- 4 New York (top loin) pork chops (cut about 3/4-inch thick)
- 1/2 cup flour
- 2 large eggs
- 3/4 cup seasoned bread crumbs (Italian-, without cheese)
- olive oil (for frying)
- parsley (chopped, as garnish)
- lemon wedges (as garnish)
- 8 ounces spaghetti
- 1/2 cup parmesan cheese (preferably Parmigiano-Reggiano, freshly grated)
- 1/2 cup romano cheese (freshly grated, or more Parmesan)
- 1/4 teaspoon black pepper
- Preheat oven to 200 degrees F. Line a large rimmed baking sheet with a wire rack.
- To make the Pork Milanese: One at a time, place pork between two 1-gallon plastic storage bags. Using a flat meat pounder or a rolling pin, pound the pork until wider and about 1/3 to 1/4 inch thick. Spread flour in a shallow, wide bowl. Beat eggs in a second bowl and spread bread crumbs in a third bowl. Coat pork chop in flour, shaking off excess, dip in eggs and then coat with bread crumbs. Place on another baking sheet and let stand 5 minutes to set coating.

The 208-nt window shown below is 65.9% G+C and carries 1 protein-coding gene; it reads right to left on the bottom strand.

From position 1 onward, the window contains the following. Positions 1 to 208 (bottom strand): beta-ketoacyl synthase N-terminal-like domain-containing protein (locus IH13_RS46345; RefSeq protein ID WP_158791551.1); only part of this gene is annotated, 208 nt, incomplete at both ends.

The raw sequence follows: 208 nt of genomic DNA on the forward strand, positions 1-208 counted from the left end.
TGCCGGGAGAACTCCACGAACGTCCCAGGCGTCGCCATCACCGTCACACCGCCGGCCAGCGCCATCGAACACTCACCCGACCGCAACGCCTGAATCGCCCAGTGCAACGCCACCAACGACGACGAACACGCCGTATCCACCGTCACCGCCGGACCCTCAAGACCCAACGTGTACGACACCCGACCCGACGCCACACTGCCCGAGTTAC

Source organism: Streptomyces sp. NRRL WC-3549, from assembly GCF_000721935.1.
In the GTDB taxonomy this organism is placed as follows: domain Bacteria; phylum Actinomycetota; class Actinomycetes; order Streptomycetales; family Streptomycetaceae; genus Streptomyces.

- Pour enough oil into skillet to come about 1/8 inch up sides of pan and heat over moderately high heat until oil shimmers. In two batches without crowding, add pork and cook, adjusting heat so pork does not burn, until underside is golden brown, 2 to 3 minutes. Flip pork and cook until other side is golden brown, 2 to 3 minutes more. Transfer to wire rack and keep warm in oven while cooking remaining pork.
- Meanwhile, make the cacio e pepe: Bring a large pot of salted water to a boil over high heat.When second batch of pork is in skillet, add spaghetti to water and cook according to package directions. Scoop out, reserve 1/3 cup of cooking water, discard the rest. Drain spaghetti and return to pot. Add Parmesan and Romano cheeses and pepper. Mix well, adding enough of the cooking water to make a creamy sauce.
- Transfer pork and pasta to dinner plates. Sprinkle with parsley and serve hot with lemon wedges.
Micheal Odaryuk 15 Jul
I like it. It looks like at photo, almost. Be very careful by choosing a right bread crumps, they will make a great influence at dish. I chose a wheat one, and it had some different aroma. Making a thick meat by rolling pin is a great idea, thanks!